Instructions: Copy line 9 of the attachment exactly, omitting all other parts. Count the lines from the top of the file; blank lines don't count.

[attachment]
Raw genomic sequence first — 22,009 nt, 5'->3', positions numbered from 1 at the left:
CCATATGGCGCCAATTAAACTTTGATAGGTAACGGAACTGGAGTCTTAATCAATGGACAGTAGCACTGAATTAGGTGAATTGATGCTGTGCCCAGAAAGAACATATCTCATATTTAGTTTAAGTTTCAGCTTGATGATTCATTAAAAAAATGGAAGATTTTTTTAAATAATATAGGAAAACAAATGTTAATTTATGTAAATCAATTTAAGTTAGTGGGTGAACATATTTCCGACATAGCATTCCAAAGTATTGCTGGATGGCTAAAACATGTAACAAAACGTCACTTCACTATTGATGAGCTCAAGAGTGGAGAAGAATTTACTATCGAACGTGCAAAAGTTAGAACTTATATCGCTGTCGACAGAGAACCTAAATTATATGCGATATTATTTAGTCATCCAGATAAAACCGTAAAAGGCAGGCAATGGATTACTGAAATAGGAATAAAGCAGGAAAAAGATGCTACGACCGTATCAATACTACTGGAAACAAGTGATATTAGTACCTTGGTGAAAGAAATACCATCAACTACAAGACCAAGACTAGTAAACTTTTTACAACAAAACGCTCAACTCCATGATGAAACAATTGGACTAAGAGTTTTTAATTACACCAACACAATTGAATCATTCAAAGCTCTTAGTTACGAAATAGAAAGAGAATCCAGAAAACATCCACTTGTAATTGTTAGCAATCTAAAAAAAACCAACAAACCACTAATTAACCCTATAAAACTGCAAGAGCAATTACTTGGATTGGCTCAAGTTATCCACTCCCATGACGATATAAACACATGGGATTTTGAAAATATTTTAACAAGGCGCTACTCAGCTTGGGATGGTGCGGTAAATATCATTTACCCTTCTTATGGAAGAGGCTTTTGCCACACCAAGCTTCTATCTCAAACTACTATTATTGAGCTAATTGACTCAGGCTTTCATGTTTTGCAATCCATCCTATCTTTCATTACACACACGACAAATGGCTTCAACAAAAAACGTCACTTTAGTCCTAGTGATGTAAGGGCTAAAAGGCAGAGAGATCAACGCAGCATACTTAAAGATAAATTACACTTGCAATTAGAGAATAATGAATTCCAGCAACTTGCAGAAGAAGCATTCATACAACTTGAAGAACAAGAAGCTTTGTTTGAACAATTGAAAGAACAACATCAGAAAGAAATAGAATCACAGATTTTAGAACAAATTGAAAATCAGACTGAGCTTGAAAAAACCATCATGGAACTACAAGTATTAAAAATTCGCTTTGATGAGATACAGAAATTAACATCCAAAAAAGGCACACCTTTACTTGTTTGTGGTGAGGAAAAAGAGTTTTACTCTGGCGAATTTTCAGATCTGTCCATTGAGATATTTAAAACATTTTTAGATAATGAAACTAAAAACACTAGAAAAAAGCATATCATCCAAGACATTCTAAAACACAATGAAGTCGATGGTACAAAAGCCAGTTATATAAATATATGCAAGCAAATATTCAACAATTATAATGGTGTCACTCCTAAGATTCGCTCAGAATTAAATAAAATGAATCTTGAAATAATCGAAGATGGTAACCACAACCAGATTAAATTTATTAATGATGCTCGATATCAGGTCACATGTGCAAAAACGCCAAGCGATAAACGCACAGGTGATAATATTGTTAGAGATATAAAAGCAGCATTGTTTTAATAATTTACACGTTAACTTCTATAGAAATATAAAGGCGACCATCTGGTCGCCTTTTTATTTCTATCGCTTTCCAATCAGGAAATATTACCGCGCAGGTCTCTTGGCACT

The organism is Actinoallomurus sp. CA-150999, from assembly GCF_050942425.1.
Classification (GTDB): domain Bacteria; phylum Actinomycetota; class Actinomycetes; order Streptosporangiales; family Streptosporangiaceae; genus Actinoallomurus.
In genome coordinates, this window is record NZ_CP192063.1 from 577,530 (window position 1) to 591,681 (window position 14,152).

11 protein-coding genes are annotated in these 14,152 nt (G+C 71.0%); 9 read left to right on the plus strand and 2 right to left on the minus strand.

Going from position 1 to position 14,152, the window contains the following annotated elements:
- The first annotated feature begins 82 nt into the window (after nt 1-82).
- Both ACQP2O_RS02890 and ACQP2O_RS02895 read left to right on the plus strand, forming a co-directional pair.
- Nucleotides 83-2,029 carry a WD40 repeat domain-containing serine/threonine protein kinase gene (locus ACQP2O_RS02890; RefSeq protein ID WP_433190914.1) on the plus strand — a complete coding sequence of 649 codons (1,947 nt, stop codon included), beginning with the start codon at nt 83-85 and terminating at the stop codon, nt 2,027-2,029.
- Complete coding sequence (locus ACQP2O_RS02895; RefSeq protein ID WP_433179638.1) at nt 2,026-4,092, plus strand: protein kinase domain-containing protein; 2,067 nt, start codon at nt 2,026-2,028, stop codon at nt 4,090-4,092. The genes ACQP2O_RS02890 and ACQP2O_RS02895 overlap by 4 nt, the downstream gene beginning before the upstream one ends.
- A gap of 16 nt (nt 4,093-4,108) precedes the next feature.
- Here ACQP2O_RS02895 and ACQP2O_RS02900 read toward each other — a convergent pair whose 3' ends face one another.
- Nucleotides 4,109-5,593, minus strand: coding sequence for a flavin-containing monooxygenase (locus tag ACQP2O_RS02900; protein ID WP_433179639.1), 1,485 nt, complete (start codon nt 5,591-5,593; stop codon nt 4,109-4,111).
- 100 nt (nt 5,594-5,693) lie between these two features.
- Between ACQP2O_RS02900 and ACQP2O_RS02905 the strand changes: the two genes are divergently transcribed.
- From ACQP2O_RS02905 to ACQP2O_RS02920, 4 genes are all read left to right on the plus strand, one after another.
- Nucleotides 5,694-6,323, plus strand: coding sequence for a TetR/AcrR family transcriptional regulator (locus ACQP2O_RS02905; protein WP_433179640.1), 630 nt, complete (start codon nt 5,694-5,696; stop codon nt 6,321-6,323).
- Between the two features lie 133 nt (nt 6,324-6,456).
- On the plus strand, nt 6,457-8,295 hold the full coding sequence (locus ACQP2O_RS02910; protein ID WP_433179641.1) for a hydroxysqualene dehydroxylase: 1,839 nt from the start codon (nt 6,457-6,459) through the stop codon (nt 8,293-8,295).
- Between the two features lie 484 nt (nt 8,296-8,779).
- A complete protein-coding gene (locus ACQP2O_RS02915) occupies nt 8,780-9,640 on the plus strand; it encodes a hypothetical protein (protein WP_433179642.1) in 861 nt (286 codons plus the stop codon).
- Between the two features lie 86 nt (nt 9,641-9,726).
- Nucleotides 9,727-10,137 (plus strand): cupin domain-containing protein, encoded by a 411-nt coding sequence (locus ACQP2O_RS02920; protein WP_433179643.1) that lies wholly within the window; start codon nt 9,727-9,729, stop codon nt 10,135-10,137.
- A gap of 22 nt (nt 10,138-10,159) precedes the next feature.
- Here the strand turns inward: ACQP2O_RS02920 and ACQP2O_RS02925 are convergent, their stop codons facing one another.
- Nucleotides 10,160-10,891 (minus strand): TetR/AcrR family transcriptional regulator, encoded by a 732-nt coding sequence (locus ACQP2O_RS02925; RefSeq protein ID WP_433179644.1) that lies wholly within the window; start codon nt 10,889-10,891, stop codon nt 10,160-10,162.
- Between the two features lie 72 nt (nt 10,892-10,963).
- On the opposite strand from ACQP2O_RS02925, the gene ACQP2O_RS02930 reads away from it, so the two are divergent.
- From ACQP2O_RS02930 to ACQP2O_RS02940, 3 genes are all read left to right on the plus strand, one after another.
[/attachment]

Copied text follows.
- Both ACQP2O_RS02890 and ACQP2O_RS02895 read left to right on the plus strand, forming a co-directional pair.